HDR Photography

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High-Dynamic-Range Photography creates stunning photos by combining three or more photos of the same subject that were all exposed differently (often a normal exposure with a half-stop up and another with a half-stop down). I am by no means an expert on the subject of photography, but this is how I understand the subject. Photos taken by me in Yellowstone NP; Rocky Mountain NP; and Cripple Creek, CO. Made in iMovie ’08. Enjoy.

Comments

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redsmas says:

You take one image and use that if it is in raw format.

RandomClickRecord says:

i find it cool and informative,
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thanks

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snowboardbum says:

Yea…uh…what? First sentence doesn’t even make sense. HDR is bullshit and it looks to digital. What do you think ansel adams did back in the day with no HDR capabilities? It’s useless and every single pro I talk to that makes a living off of photography admits that they dislike HDR if not hate it. Do a quick google search and you will see for yourself OR better yet, go talk to some local pro’s in your area.

All emotions aside, HDR blows.

MrAkihiros says:

Thanks for the info and btw, well said.

Abraham Collins says:

The possibility of A.A. using HDR isn’t 100% ruled out. George Lucas and ILM, for example, masked out portions of film-frames (sometimes thousands compounded per final frame) effectively to achieve special effects that blew the tops of every viewer’s skull completely off, cinema expert or not.

For all we know Ansel could have done specifically masked triple (or more) exposures on the same plate in the field: he took his secrets to his grave!

Abraham Collins says:

No ND grad filter can be smart about a mountain (let alone any non-landscape subject) poking over your horizon and mask it out; HDR is the answer until digital sensors and film begin to approach the incredible dynamic range of the human retina.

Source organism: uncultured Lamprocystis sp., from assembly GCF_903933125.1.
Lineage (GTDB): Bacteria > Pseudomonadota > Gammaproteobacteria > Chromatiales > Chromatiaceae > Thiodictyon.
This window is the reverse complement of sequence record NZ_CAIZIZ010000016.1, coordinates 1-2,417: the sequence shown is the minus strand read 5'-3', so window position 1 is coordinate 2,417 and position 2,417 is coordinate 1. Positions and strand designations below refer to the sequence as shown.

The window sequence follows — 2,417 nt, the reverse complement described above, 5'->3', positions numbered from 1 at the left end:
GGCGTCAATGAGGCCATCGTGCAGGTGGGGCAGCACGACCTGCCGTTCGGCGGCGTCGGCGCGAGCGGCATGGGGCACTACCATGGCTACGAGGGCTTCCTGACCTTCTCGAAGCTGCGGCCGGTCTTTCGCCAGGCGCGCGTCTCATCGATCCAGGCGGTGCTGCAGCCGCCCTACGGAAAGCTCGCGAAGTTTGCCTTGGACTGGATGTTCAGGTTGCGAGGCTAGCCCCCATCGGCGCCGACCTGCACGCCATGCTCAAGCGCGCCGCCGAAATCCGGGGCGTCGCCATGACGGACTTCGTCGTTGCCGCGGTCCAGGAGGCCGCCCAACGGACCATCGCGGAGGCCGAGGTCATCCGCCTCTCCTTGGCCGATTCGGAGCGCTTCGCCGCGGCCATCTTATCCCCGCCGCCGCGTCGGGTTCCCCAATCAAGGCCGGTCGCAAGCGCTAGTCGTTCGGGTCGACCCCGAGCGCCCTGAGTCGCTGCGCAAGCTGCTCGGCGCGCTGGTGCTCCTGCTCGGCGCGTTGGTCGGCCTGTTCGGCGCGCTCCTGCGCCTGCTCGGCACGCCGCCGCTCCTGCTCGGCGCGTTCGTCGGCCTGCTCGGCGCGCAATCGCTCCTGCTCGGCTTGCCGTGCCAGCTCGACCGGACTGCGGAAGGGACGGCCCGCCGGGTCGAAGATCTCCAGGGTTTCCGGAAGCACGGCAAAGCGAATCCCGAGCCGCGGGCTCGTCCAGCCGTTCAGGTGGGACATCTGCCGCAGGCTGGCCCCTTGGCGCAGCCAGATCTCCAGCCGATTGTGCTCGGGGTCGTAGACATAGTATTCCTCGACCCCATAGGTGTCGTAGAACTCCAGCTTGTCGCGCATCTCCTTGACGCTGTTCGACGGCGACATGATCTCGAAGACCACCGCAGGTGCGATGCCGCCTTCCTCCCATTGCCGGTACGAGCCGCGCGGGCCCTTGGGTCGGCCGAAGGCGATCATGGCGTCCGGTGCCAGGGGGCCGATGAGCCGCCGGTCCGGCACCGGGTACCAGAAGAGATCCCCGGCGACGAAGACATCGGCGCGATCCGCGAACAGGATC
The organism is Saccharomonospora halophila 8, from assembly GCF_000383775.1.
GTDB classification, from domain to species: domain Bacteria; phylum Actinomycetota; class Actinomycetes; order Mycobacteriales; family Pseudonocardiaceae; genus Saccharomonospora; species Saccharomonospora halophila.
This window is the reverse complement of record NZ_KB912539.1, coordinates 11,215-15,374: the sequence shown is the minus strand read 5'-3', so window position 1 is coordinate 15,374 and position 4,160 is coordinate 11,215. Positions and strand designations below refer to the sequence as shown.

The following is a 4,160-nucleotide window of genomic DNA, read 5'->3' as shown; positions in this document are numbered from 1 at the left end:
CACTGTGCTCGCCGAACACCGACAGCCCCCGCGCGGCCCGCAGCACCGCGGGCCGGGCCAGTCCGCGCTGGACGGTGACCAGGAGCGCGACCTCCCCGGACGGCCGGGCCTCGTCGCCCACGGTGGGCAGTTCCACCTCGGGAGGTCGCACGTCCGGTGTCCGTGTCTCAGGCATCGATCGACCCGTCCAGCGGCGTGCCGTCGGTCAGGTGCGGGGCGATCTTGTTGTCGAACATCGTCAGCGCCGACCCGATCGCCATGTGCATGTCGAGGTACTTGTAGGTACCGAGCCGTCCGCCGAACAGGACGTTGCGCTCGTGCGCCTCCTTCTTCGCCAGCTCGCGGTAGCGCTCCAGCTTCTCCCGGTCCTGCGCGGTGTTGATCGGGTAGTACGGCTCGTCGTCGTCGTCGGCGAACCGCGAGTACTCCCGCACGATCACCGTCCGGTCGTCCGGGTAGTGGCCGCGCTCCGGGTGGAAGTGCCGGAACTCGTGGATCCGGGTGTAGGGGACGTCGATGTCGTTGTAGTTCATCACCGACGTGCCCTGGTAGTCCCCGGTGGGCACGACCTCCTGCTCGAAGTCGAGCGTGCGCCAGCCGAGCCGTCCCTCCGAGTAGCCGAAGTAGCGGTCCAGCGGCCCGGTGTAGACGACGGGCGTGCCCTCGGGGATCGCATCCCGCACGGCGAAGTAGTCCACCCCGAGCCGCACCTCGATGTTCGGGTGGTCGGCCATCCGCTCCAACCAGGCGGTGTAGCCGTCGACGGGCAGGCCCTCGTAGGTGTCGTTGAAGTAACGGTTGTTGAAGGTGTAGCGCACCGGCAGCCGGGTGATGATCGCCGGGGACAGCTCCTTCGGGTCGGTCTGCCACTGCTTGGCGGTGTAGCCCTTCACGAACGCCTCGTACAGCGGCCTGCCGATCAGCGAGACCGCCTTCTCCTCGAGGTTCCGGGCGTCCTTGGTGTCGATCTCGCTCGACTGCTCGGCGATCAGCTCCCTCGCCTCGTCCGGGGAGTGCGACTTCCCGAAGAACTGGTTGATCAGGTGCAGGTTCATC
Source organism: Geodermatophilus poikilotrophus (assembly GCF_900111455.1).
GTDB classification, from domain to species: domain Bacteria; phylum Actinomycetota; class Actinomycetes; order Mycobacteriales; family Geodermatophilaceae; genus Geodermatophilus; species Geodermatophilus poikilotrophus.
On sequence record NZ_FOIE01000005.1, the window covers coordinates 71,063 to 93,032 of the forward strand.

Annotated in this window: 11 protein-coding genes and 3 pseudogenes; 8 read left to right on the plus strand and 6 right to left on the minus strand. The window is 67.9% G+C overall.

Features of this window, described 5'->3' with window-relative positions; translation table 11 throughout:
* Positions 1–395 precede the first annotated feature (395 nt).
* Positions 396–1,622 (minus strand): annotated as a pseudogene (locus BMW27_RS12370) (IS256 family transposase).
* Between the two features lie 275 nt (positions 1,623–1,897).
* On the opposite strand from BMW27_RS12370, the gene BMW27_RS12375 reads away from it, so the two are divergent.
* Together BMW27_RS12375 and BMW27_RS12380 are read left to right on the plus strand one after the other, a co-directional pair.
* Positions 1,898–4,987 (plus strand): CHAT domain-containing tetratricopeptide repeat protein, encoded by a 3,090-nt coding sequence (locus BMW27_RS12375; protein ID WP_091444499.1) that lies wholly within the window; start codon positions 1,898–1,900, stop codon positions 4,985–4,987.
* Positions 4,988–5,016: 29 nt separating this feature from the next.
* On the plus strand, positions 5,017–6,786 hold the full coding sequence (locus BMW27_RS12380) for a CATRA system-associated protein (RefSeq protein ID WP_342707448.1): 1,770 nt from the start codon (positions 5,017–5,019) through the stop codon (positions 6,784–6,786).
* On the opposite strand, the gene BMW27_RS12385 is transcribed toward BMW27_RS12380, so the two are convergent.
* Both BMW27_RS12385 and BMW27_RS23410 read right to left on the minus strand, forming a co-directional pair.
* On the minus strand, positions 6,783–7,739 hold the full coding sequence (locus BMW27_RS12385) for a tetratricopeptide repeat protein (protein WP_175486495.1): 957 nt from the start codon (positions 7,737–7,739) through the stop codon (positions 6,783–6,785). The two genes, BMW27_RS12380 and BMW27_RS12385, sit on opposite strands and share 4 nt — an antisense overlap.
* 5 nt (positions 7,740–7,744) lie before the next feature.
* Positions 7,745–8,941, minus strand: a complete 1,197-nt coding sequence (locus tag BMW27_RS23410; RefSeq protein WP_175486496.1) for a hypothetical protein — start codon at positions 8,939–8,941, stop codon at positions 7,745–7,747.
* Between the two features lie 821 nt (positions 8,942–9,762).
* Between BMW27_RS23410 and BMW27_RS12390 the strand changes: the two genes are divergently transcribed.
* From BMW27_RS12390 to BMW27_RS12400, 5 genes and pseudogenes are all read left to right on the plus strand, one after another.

Slap any polarization filter on your lens and the problem is amplified, the need for HDR even more evident.

zenoist2 says:

hdr can look good if you dont go mad on it.
Theres an awful lot of hdr photos overdone.
the main prob you get in a photo is that the sky exposure is totally different from the land exposure.
HDR is cool if its done well.

snowboardbum says:

Yeaaaaa…I’m not the only photographer that doesn’t like HDR because they look too digital. Most “pros” if not all use nd filters or nd grad filters. Google.

dude2106 says:

Tell that to the professional HDR photographers.
ND filters and black cards are all very well, but sometimes it is not the sky vs the ground that is hard to get. It can be different objects in the frame that don’t get properly exposed when the rest does and vice versa. In those situations an ND filter or a blackcard wont do it.
I am not a fan of HDR either, but saying that it is amateur’ish is not correct. Because some people do it for a living.

MrAkihiros says:

just need your opinion on this – how did ansel adams et al achieve such magnificent fotos that predate HDR? Now its like dime-a-dozen.

sandmancan2 says:

All of the information about HDR Photography, provided on the internet, has been intended to assist and teach “Photographers” how to do this process. While it’s easy to teach people the shooting aspect, it’s time consuming and expensive to learn how to do the proper post-processing. If you look up Pro Photo Results / HDR Photography on YouTube, you will finally be able to get the finished post-processing done for you! You do not need to be a professional Photographer to accomplish this.

sandmancan2 says:

All of the information about HDR Photography, provided on the internet, has been intended to assist and teach “Photographers” how to do this process. While it’s easy to teach people the shooting aspect, it’s time consuming and expensive to learn how to do the proper post-processing. If you look up Pro Photo Results / HDR Photography on YouTube, you will finally be able to get the finished post-processing done for you! You do not need to be a professional Photographer to accomplish this.

timetoparty11 says:

do you ever just do the HDR post processing in photoshop CS5 or something? If I have CS5, do I need photomatix?

philritter21 says:

Unfortunately, “HDR” photography has been negatively stigmatized for me by all the doucher amateurs who get a program like Photomatix and fuck with the tone mapping and contrast/saturation sliders on their crappy picture until they get what looks like someone barfed up a carton’s worth of partially digested sidewalk chalk all over it. They then proceed to post said intestinal bile onto flickr where other douchers leave comments praising and jacking off their “skills” thus continuing the cycle.